Just as we were turning into the hotel upon our return, I hit a huge chunk of loose Michigan road concrete that somehow perfectly struck and broke off the end of my Buick’s exhaust manifold, making her sound like a race car running open headers. To make matters worse, it happened the night before the big LCCI show.
Day 8: Aug. 6 – Show Day
At the suggestion of folks at the meet, I woke up early and waited at the Midas on Woodward Avenue in hopes of getting “Endora” in for an exhaust repair. Luckily, the folks there were top-notch and among them was an “old school” mechanic who said, “I can’t fix the manifold, but I think I can figure out a way to get you home.” After an hour, I was on my way to the show and the “temporary fix” is still holding up today. He was able to wedge and tack weld a piece of exhaust pipe into the broken manifold and weld the exhaust to it.
Show day came and so did the fabulous cars, and from all over the country. “Endora” was between a 23,000-mile 1959 LeSabre sedan and a stunning, dark-blue 1960 Electra 225 convertible that had received a body-off-frame restoration. Endora’s 80,000-mile original paint and interior showed its flaws compared to these two stunners, but she did get lots of admiration and respect for her unrestored condition and for driving all the way to the meet. Cars from the 1910s through 2022 were present, and it was a grand time despite the heat.
After the show, Ryan and our friend, Chris, took the opportunity to get photographs with Ryan’s Polara at the Stelantis headquarters in Auburn Hills.
After the awards banquet on Saturday night, one of Ryan’s many Instagram followers wanted him to come see his beautiful, mostly original 1959 Mercury Monterey. We took a wonderful night drive in the Polara through beautiful lakeside country to the Big Dip Burgers Drive-In in Walled Lake, Mich., to meet Jon and see his Monterey. Jon then took us for a cruise and I couldn’t believe it, but there was another 1960 Electra 225 convertible sitting at a muffler shop! It even appeared to wear its original paint (Titian Red).
Day 9: Aug. 7 – Going to Hell
Day 9 was the start of the trip home. We loaded the cars and Ryan installed a fresh wheel bearing on the Polara and we were off. We headed to Jon’s beautiful lakeside home where he lead our caravan with his incredible 1959 Monterey to Hell, Mich., just so we could get shirts and bumper stickers to prove we had been to Hell and back. After going to Hell, Jon took us on a scenic drive to a fabulous 1962-built A&W root beer stand in Dexter, Mich.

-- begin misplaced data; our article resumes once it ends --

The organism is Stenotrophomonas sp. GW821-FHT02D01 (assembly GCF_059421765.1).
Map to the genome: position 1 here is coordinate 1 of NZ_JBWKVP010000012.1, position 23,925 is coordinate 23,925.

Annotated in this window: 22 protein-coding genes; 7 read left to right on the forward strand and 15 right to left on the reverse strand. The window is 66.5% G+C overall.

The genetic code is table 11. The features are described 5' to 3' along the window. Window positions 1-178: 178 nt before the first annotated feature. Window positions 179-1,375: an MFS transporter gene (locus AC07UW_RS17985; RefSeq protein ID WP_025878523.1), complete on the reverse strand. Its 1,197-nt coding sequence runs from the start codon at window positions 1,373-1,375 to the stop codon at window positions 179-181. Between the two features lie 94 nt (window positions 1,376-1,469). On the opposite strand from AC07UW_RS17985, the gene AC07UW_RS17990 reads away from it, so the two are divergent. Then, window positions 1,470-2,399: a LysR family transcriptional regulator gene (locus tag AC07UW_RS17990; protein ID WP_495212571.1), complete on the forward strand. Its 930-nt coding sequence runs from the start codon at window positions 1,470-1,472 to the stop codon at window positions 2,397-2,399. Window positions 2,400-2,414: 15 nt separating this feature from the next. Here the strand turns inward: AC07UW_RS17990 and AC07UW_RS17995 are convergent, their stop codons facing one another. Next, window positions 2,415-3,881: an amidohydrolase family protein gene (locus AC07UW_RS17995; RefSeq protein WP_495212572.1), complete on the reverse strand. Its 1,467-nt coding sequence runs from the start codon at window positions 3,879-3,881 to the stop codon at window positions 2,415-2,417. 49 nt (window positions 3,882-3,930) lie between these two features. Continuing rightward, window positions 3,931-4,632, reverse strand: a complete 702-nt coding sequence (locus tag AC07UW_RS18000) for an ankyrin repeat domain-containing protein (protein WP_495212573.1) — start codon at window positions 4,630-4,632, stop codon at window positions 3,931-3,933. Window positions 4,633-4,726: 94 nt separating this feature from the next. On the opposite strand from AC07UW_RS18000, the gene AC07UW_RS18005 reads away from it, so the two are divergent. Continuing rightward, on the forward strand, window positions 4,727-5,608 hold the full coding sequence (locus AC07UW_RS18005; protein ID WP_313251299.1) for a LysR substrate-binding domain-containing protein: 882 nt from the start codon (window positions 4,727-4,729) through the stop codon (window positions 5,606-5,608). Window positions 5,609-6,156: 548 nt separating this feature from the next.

Jon left us at Dexter and we headed toward home. “Endora” became a little fussy when we stopped at an antique mall. With rain approaching, I tried to raise her top, but it wouldn’t budge. Ryan checked the top motor and the switch and there was nothing. Just as I was headed for shelter at a car wash, the top started working and we browsed the mall in peace.
That night, we stopped for dinner outside of Indianapolis where Ryan discovered yet another wheel bearing was failing on the Dodge. We pressed on to Terre Haute for the night where Ryan began the search for a solution.
Day 10: Aug. 8 – Meet me in St. Louis
We awoke Monday and headed for O’Reilly Auto Parts for another bearing. The hub was so worn by now that the race for the bearing spun freely within it. Ryan’s “never give up” attitude and mechanical prowess got him to improvise with a temporary solution. New bearing and race — combined with JB Weld and a cut-up Monster Energy Drink can — had the bearing and race snugly seated back in the hub. By this time, Ryan had contacted Clay and Sons MoPar Salvage outside of St. Louis, who had a spindle, hub and drum. They were closed on Mondays, but agreed to open in order to help a fellow MoPar fan who was traveling. We arrived in the evening and were given a tour of their incredible, 300-plus-car inventory. After purchasing the parts, we headed home. Ryan installed the new hub and drum and all was well. It was raining by the time we arrived in Springfield, Mo., and without wipers in the Buick, I stopped at a hotel for the night. Ryan headed on to Joplin and then south to visit friends in Arkansas.
Day 11: Aug. 9 – The home stretch
“Endora” and I leisurely headed down I-44 toward Tulsa. Once in Tulsa, I drove to the home of my friend, Levi, whom I met for a great barbecue lunch at Elmer’s BBQ, a Tulsa staple. After stuffing ourselves, “Endora” and I embarked on the final 100 miles of our trip.
We arrived home safely after 11 days, 3,059 miles and numerous memorable adventures in which we saw incredible cars, historic buildings and neon signs and many friends. It was the trip of a lifetime, and I am so glad Ryan talked me into it. I spent time with old friends and made many new ones. I guess 50 ain’t so bad after all.